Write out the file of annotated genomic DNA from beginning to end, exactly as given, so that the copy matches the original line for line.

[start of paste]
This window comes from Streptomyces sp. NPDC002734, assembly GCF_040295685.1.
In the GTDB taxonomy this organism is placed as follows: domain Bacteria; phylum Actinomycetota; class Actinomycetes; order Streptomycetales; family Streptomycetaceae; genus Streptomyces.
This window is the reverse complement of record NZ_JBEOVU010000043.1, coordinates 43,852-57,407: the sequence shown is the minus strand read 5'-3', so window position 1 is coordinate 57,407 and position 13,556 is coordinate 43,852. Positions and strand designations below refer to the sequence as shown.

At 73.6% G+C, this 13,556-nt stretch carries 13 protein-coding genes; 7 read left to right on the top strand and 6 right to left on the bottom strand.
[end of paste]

This window comes from Streptomyces sp. NPDC002734, assembly GCF_040295685.1.
In the GTDB taxonomy this organism is placed as follows: domain Bacteria; phylum Actinomycetota; class Actinomycetes; order Streptomycetales; family Streptomycetaceae; genus Streptomyces.
This window is the reverse complement of record NZ_JBEOVU010000043.1, coordinates 43,852-57,407: the sequence shown is the minus strand read 5'-3', so window position 1 is coordinate 57,407 and position 13,556 is coordinate 43,852. Positions and strand designations below refer to the sequence as shown.

At 73.6% G+C, this 13,556-nt stretch carries 13 protein-coding genes; 7 read left to right on the top strand and 6 right to left on the bottom strand.